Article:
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French Past Tenses - Passé composé vs Imperfect

Le Passé - Passé composé v Imparfait

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Once you understand the different uses of the imperfect and passé composé as explained on page 2, take a look at these passages to compare how these two French past tenses may be used.

Imperfect

Quand j'avais 15 ans, je voulais être psychiatre. Je m'intéressais à la psychologie parce que je connaissais beaucoup de gens très bizarres. Le week-end, j'allais à la bibliothèque et j'étudiais pendant toute la journée.

When I was 15, I wanted to be a psychiatrist. I was interested in psychology because I knew a lot of really weird people. On the weekends, I used to go to the library and study all day.


Passé composé

Un jour, je suis tombé malade et j'ai découvert les miracles de la médecine. J'ai fait la connaissance d'un médecin et j'ai commencé à étudier avec lui. Quand la faculté de médecine m'a accepté, je n'ai plus pensé à la psychologie.

One day, I got sick and discovered the wonders of medicine. I met a doctor and started studying with him. After the medical school accepted me, I didn't think about psychology any more.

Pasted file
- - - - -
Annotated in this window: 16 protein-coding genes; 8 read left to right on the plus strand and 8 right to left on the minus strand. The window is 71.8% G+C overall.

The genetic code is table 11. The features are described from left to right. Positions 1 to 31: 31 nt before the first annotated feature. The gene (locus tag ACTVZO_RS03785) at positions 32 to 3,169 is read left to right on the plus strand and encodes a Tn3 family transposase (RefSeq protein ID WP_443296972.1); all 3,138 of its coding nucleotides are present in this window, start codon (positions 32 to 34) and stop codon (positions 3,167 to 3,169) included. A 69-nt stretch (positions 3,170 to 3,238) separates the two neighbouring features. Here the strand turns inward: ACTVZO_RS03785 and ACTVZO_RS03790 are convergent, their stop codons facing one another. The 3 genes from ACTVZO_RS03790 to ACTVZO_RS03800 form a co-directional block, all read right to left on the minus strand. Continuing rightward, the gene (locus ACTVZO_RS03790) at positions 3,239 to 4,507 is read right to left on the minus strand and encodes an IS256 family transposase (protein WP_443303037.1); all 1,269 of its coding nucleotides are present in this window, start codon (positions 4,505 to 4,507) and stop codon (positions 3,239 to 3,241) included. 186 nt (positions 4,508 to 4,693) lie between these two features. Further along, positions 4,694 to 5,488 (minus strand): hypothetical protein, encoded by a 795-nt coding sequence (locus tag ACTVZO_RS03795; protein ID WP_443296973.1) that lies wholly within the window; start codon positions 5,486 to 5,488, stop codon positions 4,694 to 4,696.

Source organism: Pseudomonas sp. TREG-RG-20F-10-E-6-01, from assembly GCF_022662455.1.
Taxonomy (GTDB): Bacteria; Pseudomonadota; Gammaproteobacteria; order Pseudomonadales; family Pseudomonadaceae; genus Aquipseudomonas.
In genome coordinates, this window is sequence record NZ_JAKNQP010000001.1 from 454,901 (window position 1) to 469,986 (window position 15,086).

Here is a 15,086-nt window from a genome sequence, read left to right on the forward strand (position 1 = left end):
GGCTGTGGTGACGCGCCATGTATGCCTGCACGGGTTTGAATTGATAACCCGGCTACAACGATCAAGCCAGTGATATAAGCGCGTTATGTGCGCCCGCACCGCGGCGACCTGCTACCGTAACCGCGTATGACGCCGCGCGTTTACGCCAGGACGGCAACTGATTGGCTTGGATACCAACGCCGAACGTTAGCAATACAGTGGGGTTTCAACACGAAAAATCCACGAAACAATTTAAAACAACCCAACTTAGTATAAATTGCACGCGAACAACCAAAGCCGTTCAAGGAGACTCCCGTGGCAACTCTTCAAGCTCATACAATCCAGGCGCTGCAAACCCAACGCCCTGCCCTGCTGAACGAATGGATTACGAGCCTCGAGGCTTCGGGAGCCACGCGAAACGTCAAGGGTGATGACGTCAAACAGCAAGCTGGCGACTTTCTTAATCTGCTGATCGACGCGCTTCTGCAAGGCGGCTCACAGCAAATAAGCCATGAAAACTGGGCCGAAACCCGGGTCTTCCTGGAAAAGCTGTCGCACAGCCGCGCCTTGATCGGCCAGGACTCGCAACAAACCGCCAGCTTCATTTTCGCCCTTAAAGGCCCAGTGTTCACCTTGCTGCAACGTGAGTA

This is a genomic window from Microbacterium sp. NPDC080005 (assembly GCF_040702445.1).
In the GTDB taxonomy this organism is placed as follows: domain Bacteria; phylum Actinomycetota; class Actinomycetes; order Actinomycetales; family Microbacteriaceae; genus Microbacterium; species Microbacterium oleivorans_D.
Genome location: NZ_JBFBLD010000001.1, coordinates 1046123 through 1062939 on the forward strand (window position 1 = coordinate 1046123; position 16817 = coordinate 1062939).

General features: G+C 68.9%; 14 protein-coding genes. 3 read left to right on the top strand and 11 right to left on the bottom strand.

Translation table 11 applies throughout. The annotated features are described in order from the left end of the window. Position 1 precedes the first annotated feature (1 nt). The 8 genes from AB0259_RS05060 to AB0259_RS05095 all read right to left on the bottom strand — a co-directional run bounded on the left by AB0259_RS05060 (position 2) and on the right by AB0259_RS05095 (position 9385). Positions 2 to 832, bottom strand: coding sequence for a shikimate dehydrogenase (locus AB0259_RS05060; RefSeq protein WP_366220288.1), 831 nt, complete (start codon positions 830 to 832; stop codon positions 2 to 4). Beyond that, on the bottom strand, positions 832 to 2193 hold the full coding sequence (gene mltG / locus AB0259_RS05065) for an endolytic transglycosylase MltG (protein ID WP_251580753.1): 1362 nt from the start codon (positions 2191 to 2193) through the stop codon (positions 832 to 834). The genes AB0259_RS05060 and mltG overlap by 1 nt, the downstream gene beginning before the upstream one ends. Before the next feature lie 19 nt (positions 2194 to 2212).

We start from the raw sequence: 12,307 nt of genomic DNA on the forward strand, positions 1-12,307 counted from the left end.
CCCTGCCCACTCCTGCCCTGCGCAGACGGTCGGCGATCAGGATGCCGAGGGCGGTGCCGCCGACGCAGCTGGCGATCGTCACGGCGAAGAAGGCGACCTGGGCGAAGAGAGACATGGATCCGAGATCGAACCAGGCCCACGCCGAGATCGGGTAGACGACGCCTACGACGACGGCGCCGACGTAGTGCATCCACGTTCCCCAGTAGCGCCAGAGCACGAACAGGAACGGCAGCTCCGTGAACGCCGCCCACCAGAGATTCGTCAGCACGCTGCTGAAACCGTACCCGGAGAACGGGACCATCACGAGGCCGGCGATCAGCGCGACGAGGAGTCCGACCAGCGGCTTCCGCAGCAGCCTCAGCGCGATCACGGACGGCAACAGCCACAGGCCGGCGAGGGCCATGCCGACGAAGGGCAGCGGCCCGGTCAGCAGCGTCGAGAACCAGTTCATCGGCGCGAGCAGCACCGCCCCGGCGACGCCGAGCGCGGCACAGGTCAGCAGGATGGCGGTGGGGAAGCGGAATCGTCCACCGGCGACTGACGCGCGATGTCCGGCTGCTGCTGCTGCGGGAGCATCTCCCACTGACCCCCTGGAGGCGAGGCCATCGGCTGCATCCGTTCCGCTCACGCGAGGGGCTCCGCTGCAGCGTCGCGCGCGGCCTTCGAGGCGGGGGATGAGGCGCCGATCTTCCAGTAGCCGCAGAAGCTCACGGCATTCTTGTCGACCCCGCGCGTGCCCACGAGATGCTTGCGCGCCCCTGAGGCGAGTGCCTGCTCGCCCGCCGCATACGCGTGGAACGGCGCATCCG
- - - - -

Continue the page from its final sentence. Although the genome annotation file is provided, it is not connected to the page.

Indicators
The following key words and phrases tend to be used with either the imperfect or the passé composé, so when you see any of them, you know which tense you need:

ImperfectPassé composé
chaque semaine, mois, année  every week, month, yearune semaine, un mois, un anone week, month, year
le week-endon the weekendsun week-endone weekend
le lundi, le mardi...on Mondays, on Tuesdays...  lundi, mardi...on Monday, on Tuesday
tous les joursevery dayun jourone day
le soirin the eveningsun soirone evening
toujoursalwayssoudainementsuddenly
normalementusuallytout à coup, tout d'un coup  all of a sudden
d'habitudeusually une fois, deux fois...once, twice...
en général, généralementin general, generallyenfinfinally
souventoftenfinalementin the end
parfois, quelquefoissometimesplusieurs foisseveral times
de temps en tempsfrom time to time
rarementrarely
autrefoisformerly
 
Notes:

Some French verbs are used primarily in the imperfect, while others have different meanings depending on which tense they are used in. Learn more about advanced past tenses.

There is a third tense, the passé simple, which technically translates to the English simple past tense, but is now used primarily in writing, as the literary equivalent of the passé composé.
 
Test: Passé composé vs Imperfect
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